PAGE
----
Libraries, folk music, mystery fiction, truth, beauty, etc.
Sunday, November 1, 2009
When They Severed Earth From Sky
My wife bought this book by Elizabeth Wayland Barber and Paul T. Barber and I promise I will let her read it as soon as I am done with it. That's the generous kind of person I am. She may be tired of it by then, since I have been reading her big chunks of it as I go. It's that kind of a book.
When They Severed Earth From Sky is about myth seen thorugh the lens of cognitive psychology. In another words, mythology sticks in our heads because of the way our brains work.
Start with a couple of simple assumptions. A pre-literate society only knows what it's members can remember, so important information has to be passed on in memorable ways. A story is more memorable than a list of observations. A wild story is more memorable than an everyday one.
We all know that some myths are attempts to explain natural events. I remember at age 10 reading in D'aulaire's wonderful book of Greek myths that Hephaestus, the god of blacksmiths had a foundry under Mount Aetna. Nobody had to tell me that was an attempt to explain a volcano.
But what the Barbers emphasize is that these explanations are not silly. Humans are hardwired to try to understand their surroundings and, lacking scientific tools or theories, they worked with what they understood: Willfullness. If something happened, someOne caused it to happen.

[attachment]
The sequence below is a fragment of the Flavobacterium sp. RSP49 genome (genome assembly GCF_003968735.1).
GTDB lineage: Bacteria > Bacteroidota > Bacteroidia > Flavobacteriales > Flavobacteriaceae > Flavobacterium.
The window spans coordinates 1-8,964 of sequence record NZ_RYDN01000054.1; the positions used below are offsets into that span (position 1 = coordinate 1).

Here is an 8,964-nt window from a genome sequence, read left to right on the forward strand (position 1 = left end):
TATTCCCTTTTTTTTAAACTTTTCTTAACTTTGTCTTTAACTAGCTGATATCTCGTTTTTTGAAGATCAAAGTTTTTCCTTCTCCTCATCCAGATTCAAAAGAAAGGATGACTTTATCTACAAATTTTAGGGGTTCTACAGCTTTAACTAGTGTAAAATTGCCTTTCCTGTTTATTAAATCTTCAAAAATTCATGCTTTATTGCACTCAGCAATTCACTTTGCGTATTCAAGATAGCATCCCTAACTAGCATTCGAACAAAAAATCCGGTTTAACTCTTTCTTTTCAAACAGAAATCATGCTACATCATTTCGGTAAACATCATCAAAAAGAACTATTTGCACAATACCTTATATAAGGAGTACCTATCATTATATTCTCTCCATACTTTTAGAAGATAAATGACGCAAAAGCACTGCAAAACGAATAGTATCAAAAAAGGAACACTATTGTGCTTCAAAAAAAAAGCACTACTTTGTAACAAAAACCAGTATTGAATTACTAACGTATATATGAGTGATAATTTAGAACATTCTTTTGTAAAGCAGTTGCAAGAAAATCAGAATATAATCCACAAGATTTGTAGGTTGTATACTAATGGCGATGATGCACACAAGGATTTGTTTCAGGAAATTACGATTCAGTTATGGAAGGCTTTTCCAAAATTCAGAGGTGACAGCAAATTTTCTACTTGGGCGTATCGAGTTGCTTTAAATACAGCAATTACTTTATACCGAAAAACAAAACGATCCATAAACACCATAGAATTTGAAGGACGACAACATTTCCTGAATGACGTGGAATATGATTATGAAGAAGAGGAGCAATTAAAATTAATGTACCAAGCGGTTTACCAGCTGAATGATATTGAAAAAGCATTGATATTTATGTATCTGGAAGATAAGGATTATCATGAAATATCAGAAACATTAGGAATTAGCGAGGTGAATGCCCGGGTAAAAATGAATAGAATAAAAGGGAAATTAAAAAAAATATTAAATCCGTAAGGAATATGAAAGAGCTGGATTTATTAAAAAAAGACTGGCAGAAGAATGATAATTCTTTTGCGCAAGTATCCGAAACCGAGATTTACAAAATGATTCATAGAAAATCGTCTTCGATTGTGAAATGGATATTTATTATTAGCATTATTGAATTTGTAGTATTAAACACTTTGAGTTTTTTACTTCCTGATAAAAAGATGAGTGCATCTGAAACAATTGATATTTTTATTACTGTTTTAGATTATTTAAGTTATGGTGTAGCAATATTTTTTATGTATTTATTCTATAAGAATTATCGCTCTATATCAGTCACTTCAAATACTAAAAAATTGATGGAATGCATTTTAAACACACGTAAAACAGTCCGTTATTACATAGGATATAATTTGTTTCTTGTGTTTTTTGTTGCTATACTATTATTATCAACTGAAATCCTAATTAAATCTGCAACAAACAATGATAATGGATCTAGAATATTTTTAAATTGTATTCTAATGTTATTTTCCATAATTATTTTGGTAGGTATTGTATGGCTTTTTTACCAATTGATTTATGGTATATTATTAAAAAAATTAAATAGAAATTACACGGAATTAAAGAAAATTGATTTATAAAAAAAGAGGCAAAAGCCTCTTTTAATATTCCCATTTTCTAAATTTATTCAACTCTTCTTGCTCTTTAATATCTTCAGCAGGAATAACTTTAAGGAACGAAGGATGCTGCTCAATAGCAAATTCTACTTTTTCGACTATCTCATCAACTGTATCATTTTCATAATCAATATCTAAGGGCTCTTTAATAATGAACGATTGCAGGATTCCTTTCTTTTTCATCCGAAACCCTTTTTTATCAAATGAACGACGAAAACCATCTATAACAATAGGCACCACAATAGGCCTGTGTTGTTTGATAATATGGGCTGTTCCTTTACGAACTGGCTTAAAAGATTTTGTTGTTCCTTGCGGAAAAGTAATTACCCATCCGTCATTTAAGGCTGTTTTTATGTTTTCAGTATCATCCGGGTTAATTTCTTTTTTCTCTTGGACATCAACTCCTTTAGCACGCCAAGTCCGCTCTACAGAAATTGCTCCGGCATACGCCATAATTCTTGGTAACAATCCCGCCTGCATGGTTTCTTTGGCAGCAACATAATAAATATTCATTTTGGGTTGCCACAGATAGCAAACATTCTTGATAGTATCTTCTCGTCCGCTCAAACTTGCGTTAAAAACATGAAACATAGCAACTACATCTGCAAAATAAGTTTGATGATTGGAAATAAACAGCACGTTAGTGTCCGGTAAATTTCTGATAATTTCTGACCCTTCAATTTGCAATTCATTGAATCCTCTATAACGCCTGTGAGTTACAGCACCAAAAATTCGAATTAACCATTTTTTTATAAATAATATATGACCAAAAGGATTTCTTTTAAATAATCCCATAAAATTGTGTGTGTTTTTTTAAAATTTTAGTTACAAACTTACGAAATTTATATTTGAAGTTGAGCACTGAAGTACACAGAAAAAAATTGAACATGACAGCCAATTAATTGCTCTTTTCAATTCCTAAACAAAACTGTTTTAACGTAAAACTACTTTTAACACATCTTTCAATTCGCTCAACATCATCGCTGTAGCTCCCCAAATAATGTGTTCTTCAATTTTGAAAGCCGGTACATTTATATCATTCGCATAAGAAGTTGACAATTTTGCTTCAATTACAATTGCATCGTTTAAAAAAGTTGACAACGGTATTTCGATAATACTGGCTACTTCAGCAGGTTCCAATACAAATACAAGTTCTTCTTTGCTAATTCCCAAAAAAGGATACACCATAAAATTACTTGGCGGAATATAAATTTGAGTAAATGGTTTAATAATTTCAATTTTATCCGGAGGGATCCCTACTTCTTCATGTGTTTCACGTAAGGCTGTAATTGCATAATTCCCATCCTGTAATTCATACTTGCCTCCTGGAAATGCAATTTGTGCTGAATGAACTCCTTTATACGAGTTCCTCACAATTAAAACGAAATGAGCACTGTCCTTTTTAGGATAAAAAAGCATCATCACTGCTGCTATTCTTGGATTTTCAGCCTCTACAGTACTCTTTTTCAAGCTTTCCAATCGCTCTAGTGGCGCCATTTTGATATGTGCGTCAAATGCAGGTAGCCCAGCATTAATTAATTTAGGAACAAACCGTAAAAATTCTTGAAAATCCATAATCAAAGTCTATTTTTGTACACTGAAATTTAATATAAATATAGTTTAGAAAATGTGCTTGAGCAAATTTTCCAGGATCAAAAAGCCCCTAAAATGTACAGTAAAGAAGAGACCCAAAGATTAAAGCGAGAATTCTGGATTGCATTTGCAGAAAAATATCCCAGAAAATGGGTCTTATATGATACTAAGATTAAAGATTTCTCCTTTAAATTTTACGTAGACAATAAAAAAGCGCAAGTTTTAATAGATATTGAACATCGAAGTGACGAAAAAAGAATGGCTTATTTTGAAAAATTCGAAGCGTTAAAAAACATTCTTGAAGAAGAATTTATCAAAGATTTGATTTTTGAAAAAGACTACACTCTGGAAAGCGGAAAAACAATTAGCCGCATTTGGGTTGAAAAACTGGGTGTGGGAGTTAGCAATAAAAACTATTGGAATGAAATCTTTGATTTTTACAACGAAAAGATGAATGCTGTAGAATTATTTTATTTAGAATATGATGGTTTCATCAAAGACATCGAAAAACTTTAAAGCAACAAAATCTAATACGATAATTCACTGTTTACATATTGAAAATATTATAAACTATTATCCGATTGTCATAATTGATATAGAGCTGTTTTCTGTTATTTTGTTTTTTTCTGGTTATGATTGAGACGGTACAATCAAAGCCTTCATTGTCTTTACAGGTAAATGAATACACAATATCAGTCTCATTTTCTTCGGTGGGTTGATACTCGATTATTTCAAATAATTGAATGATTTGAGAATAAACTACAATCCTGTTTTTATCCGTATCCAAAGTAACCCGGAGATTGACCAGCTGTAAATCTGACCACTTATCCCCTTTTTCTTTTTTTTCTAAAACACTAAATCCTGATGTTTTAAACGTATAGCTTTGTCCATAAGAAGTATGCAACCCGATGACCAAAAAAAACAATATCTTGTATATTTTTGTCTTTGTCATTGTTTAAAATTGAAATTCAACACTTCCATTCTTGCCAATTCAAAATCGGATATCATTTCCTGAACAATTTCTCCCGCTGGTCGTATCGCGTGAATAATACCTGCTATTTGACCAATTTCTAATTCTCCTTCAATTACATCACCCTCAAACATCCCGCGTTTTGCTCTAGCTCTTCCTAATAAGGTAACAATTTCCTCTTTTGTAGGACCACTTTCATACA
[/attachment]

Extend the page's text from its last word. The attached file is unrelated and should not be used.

In fact, mythology turns out to be embarassingly full of volcanos when you start looking for them. (One-eyed giants who throw mountaintops, monsters with snake-like hair that turn men to stone, etc.).
The Barbers offer about forty principles for examining myths (and repeat them in a convenient appendix). I pick one at random: "If certain events are not understood, according to already known ("natural") principles, they must be un-understandable - that is, "super-natural" - and there is no point in trying to understand them." They drily call this one the "UFO Corollary."
The Barbers' tools are powerful enough that they can make and test predictions. For example, they look at an old story related in Homer about many of the gods coming together for an event, and they conclude that it represents an unusual alignments of the planets who bear the names of those gods. Using planetarium software they went searching for that alignment and found it in February 1923 B.C. - one thousand years before Homer. Apparently myths can carry information for a long time.
As the above indicates the Barbers have a lot to say about myths and the stars. They argue that the flood stories found in many parts of the world are actually about the ocean above us and represent the precession - movement of the sun in the Zodiac over thousands of years, with each shift being the creation of a "new world." They don't mention that the Navahos, far from any ocean, nonetheless have a story of their ancesters moving to new worlds three times. A different mnemonic for the same observation?
In this book you will discover why Prometheus and Loki are both chained to rocks by the gods, why in Andean flood tales the fox gets his tail wet, and what dragons really look like. I highly recommend it.